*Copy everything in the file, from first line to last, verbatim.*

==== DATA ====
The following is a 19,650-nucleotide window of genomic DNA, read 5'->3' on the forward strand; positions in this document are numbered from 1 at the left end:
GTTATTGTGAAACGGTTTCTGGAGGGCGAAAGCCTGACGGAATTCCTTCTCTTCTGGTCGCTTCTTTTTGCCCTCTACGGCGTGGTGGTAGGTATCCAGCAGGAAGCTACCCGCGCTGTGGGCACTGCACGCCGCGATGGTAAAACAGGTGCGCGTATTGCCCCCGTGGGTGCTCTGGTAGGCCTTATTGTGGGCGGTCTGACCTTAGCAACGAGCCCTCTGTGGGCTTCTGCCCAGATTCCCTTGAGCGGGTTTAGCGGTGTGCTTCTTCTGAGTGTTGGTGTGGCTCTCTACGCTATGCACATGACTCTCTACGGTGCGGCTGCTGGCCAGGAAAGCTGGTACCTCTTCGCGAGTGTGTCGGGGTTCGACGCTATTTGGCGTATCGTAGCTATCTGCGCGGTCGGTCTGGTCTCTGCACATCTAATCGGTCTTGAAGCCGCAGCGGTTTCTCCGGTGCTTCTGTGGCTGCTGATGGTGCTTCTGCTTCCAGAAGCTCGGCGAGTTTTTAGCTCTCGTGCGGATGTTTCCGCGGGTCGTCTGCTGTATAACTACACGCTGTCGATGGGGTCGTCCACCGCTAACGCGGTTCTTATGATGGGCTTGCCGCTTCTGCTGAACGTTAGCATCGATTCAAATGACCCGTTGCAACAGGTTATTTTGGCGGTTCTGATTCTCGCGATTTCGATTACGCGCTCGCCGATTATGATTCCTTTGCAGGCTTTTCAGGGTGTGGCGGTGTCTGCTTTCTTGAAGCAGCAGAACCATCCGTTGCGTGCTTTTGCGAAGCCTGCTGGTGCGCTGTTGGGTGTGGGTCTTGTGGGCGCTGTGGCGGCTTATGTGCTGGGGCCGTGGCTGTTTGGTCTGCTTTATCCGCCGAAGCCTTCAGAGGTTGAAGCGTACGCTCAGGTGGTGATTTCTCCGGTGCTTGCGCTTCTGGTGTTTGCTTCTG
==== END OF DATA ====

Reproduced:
The following is a 19,650-nucleotide window of genomic DNA, read 5'->3' on the forward strand; positions in this document are numbered from 1 at the left end:
GTTATTGTGAAACGGTTTCTGGAGGGCGAAAGCCTGACGGAATTCCTTCTCTTCTGGTCGCTTCTTTTTGCCCTCTACGGCGTGGTGGTAGGTATCCAGCAGGAAGCTACCCGCGCTGTGGGCACTGCACGCCGCGATGGTAAAACAGGTGCGCGTATTGCCCCCGTGGGTGCTCTGGTAGGCCTTATTGTGGGCGGTCTGACCTTAGCAACGAGCCCTCTGTGGGCTTCTGCCCAGATTCCCTTGAGCGGGTTTAGCGGTGTGCTTCTTCTGAGTGTTGGTGTGGCTCTCTACGCTATGCACATGACTCTCTACGGTGCGGCTGCTGGCCAGGAAAGCTGGTACCTCTTCGCGAGTGTGTCGGGGTTCGACGCTATTTGGCGTATCGTAGCTATCTGCGCGGTCGGTCTGGTCTCTGCACATCTAATCGGTCTTGAAGCCGCAGCGGTTTCTCCGGTGCTTCTGTGGCTGCTGATGGTGCTTCTGCTTCCAGAAGCTCGGCGAGTTTTTAGCTCTCGTGCGGATGTTTCCGCGGGTCGTCTGCTGTATAACTACACGCTGTCGATGGGGTCGTCCACCGCTAACGCGGTTCTTATGATGGGCTTGCCGCTTCTGCTGAACGTTAGCATCGATTCAAATGACCCGTTGCAACAGGTTATTTTGGCGGTTCTGATTCTCGCGATTTCGATTACGCGCTCGCCGATTATGATTCCTTTGCAGGCTTTTCAGGGTGTGGCGGTGTCTGCTTTCTTGAAGCAGCAGAACCATCCGTTGCGTGCTTTTGCGAAGCCTGCTGGTGCGCTGTTGGGTGTGGGTCTTGTGGGCGCTGTGGCGGCTTATGTGCTGGGGCCGTGGCTGTTTGGTCTGCTTTATCCGCCGAAGCCTTCAGAGGTTGAAGCGTACGCTCAGGTGGTGATTTCTCCGGTGCTTGCGCTTCTGGTGTTTGCTTCTG